This article was written by Kamil Beer, an Atlassian Engineer at iDalko.
Atlassian continuously invests in the Cloud platform and its features. To prepare the users for what comes next, Atlassian created a public roadmap with the upcoming functionalities. It’s a long list – and as many changes were announced for the third quarter, we’d like to introduce those that shouldn’t escape your attention.
One complaint against Cloud is that despite the implementation of Data Residency (now available on the Enterprise offering and soon also on Standard and Premium), App data remains on third-party servers.
Thus, Data Residency for the whole stack isn’t possible. However, this seems to be changing soon, as there’s a Data Residency for Apps feature announced for Jira and Confluence. It should enable “storage and migration of data in the same realm as the host product”, partially solving one of the main Cloud migration pain points in regulated industries.
Speaking of migrating, the Migration Assistant comes to mind – an Atlassian app mitigating the difficulties of moving on-premise deployments on Cloud. Its weakness was that it couldn’t transfer Jira Service Management projects properly. But this should also be resolved in Q3, under the request title Jira Service Management migration. Even more improvements to the app are to roll out in Q4: being able to transfer third-party App data, Advanced Roadmaps, and Team Calendars.
An impressive feature for enterprise deployments is the announced support for up to 20,000 users on a single Jira or Confluence node. This doesn’t appear to be limited to Premium or Enterprise, at least from the Atlassian Roadmap description, so large companies running Jira Standard could also benefit from this (today, the user limit per site is 10,000 users for Standard, Premium, and Enterprise deployments).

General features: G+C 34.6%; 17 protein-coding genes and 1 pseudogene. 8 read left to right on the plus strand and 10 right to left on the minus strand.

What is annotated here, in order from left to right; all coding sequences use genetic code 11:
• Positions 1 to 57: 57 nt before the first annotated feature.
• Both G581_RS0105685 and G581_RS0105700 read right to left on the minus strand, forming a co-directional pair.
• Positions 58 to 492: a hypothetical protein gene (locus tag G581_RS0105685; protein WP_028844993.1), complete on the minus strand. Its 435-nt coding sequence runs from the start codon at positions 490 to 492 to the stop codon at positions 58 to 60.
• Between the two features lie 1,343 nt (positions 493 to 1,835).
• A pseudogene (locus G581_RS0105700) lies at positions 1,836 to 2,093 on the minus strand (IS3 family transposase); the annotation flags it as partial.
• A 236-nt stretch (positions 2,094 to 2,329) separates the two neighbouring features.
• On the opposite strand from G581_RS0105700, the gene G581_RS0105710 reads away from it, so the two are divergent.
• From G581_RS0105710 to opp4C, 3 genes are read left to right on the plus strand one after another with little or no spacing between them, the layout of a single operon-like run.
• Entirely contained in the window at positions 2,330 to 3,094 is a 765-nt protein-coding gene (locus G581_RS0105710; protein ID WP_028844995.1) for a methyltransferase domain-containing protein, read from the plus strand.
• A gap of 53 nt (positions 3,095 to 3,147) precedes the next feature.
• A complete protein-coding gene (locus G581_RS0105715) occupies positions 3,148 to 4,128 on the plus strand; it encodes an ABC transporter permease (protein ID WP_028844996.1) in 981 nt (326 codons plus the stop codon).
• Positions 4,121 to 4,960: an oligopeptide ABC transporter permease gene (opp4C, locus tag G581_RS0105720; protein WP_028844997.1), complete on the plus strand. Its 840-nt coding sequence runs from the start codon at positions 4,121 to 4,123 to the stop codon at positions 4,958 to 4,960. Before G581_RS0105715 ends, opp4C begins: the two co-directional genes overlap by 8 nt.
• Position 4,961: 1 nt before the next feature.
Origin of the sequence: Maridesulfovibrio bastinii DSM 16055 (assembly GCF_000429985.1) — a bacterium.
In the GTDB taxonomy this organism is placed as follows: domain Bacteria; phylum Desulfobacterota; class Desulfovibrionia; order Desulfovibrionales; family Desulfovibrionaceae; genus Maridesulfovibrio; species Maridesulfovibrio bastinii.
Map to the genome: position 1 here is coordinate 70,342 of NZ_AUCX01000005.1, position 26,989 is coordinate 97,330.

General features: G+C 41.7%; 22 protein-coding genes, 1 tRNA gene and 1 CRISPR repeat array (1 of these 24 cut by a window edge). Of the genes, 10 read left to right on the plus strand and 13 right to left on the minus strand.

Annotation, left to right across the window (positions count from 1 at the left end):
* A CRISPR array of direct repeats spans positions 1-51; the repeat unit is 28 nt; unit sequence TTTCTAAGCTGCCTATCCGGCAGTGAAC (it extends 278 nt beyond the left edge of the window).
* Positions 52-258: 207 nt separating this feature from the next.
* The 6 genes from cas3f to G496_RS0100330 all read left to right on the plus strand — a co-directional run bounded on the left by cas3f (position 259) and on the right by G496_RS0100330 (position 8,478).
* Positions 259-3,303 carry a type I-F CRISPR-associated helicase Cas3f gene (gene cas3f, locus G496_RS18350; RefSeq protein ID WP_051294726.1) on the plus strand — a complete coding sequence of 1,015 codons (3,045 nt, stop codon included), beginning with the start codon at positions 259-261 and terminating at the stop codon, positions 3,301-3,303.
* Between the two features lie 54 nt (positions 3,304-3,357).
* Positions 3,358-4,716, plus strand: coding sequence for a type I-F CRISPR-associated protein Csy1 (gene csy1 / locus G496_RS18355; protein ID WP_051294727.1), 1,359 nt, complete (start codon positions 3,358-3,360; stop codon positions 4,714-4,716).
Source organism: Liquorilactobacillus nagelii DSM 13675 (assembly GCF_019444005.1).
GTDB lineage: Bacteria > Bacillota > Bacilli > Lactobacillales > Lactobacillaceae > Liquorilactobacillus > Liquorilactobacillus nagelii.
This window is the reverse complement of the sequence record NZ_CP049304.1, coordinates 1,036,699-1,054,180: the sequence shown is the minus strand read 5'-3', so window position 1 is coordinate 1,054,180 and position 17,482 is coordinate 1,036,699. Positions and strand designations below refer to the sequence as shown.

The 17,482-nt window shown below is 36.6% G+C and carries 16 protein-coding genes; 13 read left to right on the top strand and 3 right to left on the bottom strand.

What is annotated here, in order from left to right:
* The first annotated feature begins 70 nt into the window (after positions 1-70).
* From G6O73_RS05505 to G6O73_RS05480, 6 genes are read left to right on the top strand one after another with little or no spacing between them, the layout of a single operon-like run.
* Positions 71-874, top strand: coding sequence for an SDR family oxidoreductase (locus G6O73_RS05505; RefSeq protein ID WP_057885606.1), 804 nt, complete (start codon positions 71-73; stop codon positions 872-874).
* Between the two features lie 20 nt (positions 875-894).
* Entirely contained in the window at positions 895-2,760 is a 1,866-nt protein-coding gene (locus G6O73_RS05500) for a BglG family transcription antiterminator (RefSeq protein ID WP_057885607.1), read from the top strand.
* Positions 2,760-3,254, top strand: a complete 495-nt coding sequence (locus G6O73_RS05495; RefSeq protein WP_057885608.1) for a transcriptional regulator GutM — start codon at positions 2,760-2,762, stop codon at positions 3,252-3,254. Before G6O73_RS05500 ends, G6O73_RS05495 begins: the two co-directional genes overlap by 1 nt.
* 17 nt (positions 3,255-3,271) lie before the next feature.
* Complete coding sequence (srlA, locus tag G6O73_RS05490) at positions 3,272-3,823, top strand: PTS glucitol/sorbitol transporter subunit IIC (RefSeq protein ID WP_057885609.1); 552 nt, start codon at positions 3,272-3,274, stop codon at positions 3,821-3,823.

Back to migrating – Atlassian announced the Bitbucket Cloud Migration assistant. It should work similarly to its Jira and Confluence variants, which means that it would help transfer data from on-prem to Cloud, including users and pull requests.
Along with it, native support for Windows builds (ASP.net, MVC5 a, and .NET 4.6) will be implemented on Bitbucket Pipelines. Developers will appreciate the build metrics, build steps monitoring, and syntax highlighting in pull requests that should identify typos and syntactical errors easily.
External collaboration was requested in Confluence for a long time. Under multiple restricted nested page trees, you may have had a page that you needed someone external to see or even comment on. This wasn’t possible without rearranging all the permissions and restrictions on those pages or using Apps, for instance, “External Share for Confluence”. Now, this type of sharing is announced to be shipped in Q2-Q3.